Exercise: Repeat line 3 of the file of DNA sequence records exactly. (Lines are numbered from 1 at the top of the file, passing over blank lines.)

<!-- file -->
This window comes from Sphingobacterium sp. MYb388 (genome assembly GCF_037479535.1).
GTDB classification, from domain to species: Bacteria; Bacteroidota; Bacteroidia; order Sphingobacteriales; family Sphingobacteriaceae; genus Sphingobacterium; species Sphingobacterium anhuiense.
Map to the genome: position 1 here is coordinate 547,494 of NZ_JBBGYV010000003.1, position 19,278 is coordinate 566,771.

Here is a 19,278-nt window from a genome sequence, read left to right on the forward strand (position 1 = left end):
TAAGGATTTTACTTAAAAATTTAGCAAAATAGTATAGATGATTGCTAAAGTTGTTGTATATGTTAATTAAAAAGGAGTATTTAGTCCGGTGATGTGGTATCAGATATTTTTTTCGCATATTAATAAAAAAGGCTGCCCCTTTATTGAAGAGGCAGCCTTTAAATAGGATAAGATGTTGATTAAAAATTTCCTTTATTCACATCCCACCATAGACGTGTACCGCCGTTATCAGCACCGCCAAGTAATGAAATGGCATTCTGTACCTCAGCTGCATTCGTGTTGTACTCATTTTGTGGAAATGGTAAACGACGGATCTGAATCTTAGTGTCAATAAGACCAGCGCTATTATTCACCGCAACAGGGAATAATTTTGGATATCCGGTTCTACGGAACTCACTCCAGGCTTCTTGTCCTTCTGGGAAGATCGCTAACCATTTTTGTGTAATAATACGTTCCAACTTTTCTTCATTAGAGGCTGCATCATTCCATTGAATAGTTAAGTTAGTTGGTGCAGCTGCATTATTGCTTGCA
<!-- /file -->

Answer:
Map to the genome: position 1 here is coordinate 547,494 of NZ_JBBGYV010000003.1, position 19,278 is coordinate 566,771.